Hot, wet weather is typical during the summer months in Texas, but it is also perfect breeding ground for mosquitoes.
According to a newly released study by state health officials, the number of West Nile cases in the Lone Star state are on the rise. In fact, the findings show West Nile cases in Texas have doubled, especially in the northern region.
"There are lows and there are highs, and this year we are high," Rudy Bueno, Director of the Harris County Mosquito Control Division said.
Bueno said the study does not come as a surprise.
"We had a very mild winter and because of that the mosquito population wasn't knocked out," Bueno said. "With rain that just amplifies the populations especially with standing water."
Statewide there have been 111 human West Nile virus cases so far this season. Of those cases, three people have died.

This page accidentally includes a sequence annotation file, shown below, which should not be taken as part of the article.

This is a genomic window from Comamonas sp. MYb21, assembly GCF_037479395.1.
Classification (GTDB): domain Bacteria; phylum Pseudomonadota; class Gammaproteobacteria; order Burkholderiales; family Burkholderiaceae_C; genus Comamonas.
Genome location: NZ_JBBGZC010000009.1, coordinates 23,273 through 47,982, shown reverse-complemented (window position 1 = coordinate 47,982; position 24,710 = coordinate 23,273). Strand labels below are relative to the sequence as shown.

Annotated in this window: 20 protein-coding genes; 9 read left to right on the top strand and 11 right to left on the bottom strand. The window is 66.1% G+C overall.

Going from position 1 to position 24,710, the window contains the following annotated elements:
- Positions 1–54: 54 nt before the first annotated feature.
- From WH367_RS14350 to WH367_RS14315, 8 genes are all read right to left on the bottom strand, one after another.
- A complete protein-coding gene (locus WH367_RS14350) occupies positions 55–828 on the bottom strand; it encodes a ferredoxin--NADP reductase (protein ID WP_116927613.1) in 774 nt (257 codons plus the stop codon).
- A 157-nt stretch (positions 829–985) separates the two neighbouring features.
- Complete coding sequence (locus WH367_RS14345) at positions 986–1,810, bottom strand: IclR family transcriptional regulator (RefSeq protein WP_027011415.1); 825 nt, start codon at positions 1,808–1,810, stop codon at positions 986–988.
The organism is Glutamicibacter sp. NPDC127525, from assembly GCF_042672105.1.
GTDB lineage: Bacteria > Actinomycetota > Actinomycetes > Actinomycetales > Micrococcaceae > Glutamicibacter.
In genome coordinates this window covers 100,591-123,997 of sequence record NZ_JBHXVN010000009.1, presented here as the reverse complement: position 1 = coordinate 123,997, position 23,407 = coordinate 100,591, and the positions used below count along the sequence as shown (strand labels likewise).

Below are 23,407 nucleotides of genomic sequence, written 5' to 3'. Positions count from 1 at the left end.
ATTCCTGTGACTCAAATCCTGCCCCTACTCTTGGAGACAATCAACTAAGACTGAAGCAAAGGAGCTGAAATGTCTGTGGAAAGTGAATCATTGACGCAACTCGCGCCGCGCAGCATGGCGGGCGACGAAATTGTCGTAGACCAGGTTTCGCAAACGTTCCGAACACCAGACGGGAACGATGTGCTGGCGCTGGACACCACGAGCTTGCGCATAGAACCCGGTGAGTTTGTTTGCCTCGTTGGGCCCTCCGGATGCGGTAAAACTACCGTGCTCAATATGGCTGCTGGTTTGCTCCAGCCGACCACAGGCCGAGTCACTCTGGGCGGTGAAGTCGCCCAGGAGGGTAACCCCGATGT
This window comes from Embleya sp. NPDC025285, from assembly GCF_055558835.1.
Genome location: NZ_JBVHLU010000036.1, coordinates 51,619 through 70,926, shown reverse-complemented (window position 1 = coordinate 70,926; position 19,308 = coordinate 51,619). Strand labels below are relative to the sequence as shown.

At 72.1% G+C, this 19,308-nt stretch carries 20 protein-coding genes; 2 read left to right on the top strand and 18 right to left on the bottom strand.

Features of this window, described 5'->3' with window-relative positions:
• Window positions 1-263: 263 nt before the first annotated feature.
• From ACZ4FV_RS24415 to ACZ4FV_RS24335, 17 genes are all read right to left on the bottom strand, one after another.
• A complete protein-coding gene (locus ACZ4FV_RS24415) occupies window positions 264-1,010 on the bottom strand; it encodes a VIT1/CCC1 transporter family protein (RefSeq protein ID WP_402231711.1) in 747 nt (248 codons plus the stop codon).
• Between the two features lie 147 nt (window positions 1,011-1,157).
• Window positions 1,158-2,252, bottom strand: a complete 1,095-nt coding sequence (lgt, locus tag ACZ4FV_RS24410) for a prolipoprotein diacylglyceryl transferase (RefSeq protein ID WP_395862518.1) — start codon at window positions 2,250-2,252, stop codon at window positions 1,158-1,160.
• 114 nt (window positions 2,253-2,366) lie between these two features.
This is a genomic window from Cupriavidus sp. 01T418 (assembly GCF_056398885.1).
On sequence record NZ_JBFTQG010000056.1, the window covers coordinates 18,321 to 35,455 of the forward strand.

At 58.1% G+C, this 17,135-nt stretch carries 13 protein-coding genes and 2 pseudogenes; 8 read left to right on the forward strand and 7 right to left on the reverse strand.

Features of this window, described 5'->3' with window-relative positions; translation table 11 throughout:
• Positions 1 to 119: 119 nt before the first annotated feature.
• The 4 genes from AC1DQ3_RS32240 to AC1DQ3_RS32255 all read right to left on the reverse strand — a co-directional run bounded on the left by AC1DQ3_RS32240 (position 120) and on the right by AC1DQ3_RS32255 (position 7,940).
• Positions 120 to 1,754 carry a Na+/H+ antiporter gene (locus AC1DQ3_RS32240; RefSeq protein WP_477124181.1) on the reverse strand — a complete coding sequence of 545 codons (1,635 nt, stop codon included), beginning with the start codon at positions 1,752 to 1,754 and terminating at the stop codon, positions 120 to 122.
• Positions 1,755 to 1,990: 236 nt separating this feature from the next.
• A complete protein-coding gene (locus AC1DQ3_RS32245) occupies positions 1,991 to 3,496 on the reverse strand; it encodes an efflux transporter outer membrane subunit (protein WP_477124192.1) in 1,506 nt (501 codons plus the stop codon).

Health officials confirmed Friday the third victim died after contracting the virus in Dallas county.
"For us that's why our surveillance is so important, because it helps us keep track of what's going on," Bueno said.
While mosquito control crews work to treat effected areas, health officials suggest folks do what they can to also stay safe.
"I think people need to be concerned and take the proper precautions," Bueno said.
Most people become infected within three to 10 days of a bite from an infected mosquito.
Symptoms include fever, headache, body tremors and visual problems.
According to doctors, if you start to feel any of these things to seek medical help, right away.